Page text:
SHANGHAI (Reuters) - China has approved a plan from its two state nuclear developers to promote a single integrated nuclear reactor brand that will help speed up construction and strengthen their ability to compete in markets overseas.
China is in the middle of an ambitious nuclear program that could bring total capacity to as much as 200 GW by 2030, and it also aims to win more projects abroad. But approvals have been slow with a variety of new advanced reactors subject to repeated delays.
The China National Nuclear Corporation (CNNC) and the China General Nuclear Project Corporation (CGN) have been jointly developing an advanced model known as the “Hualong One”, but despite government pressure, they have continued to work separately on their own designs.
In a plan approved by regulators last week, the two companies agreed to use integrated technical standards when building Hualong reactors. They will also transfer intellectual property rights to Hualong International, a joint venture launched by the firms last year, China’s Energy Observer reported, citing a CGN spokesman.
The firms declined to comment when contacted by Reuters, but a Beijing-based industry consultant said the agreement, backed by the National Energy Administration, could put the bitter rivals under pressure to cooperate more closely.
“This is a sign that the mess is being considered at a high level, but the merger will remain window dressing and there are still in fact two Hualongs,” he said.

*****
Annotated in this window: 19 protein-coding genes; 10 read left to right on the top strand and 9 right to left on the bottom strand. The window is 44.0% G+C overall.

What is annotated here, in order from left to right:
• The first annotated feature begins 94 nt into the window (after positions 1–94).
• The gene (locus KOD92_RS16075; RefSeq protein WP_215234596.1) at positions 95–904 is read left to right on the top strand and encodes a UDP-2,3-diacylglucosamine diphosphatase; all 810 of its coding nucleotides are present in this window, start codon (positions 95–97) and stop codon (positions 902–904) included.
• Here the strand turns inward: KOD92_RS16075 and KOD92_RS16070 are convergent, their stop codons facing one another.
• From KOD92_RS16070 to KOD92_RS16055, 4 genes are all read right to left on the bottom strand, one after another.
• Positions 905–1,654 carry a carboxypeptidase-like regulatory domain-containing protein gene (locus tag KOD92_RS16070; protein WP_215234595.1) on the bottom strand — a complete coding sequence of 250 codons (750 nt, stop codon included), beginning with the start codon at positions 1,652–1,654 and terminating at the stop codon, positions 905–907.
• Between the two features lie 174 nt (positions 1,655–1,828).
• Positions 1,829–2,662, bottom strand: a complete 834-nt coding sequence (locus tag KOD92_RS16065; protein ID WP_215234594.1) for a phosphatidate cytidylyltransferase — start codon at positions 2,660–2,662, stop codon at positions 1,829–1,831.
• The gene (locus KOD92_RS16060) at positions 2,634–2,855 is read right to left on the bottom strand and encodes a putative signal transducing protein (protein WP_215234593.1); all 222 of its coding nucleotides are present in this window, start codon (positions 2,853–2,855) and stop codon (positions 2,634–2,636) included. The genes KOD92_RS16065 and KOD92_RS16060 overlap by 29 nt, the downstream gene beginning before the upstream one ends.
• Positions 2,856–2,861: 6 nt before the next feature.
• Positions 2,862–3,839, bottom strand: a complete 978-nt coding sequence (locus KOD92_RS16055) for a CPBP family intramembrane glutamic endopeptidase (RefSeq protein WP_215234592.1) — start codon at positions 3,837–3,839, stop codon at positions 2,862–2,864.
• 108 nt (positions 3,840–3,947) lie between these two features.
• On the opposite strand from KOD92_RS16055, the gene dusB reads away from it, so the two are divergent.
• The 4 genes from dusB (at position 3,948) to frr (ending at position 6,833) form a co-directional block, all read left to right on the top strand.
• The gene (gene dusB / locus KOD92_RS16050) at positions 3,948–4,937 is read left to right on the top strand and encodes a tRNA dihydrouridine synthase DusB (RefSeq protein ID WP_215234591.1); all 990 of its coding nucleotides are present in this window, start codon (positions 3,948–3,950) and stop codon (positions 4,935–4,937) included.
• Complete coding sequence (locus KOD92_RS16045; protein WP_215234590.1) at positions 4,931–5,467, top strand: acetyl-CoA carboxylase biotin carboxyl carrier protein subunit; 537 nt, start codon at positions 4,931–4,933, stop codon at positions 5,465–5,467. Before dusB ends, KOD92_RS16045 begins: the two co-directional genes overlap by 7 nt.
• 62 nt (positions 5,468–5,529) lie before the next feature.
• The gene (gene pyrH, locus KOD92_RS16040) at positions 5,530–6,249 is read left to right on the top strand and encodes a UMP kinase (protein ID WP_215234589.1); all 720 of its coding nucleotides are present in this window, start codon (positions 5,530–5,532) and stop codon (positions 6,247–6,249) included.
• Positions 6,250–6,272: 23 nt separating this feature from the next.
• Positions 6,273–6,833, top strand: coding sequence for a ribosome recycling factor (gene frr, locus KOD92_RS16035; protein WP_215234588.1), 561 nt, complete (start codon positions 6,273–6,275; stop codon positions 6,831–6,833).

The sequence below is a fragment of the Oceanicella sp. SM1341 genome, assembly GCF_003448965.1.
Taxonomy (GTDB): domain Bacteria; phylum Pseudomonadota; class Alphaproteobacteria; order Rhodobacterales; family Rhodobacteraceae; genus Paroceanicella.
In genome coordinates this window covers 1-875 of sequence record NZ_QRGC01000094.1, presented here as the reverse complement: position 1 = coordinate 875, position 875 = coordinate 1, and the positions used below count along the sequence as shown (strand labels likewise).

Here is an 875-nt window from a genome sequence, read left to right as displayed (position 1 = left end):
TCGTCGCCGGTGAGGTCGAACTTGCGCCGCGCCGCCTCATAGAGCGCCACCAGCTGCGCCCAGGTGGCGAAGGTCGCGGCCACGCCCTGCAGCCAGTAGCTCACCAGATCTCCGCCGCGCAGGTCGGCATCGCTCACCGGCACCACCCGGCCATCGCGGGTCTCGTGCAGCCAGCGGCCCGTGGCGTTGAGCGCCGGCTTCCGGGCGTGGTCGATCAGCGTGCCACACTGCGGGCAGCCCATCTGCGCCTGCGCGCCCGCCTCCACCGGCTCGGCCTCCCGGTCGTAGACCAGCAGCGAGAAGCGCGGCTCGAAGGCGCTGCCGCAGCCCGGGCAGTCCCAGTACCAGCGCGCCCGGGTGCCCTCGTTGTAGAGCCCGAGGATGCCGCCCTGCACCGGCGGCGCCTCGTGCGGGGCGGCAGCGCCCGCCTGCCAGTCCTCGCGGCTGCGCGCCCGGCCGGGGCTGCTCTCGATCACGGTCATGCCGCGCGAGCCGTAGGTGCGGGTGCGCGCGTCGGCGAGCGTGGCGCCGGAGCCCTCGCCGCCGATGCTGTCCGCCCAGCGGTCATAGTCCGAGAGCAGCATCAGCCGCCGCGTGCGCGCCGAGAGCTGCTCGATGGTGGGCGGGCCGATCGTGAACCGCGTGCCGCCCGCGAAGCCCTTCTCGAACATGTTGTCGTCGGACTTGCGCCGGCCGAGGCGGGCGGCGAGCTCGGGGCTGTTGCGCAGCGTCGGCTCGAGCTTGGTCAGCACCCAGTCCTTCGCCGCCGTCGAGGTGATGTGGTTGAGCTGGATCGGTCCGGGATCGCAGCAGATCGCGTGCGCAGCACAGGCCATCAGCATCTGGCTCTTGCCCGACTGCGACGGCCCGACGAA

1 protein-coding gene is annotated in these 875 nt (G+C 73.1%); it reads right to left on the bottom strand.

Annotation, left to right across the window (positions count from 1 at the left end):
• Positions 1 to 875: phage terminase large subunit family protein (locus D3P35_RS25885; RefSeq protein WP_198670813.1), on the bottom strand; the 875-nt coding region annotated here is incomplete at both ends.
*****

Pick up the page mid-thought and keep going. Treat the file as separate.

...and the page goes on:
With China aiming to become a dominant global nuclear player, the government told CNNC and CGN in 2011 to pool technology instead of competing for the same projects.
The aim is for the Hualong One to compete with advanced models such as the Westinghouse AP1000 or the European Pressurised Reactor designed by France’s Areva.
But despite establishing a joint venture, CGN and CNNC have launched separate projects under the Hualong One banner.
CNNC is building its own version at Fuqing in the eastern coastal province of Fujian, with the first scheduled to launch in 2019. It expects to finish a Hualong unit at Pakistan’s Chashma nuclear complex by 2020, the first overseas, and start work on another in Argentina by 2020.
Meanwhile, CGN is constructing its first Hualong One in Fangchenggang, a city on the southwest coast. It will serve as a “reference” plant for a proposed project at Bradwell in England, with the technology currently being assessed by British regulators.
Reporting by David Stanway; Editing by Jacqueline Wong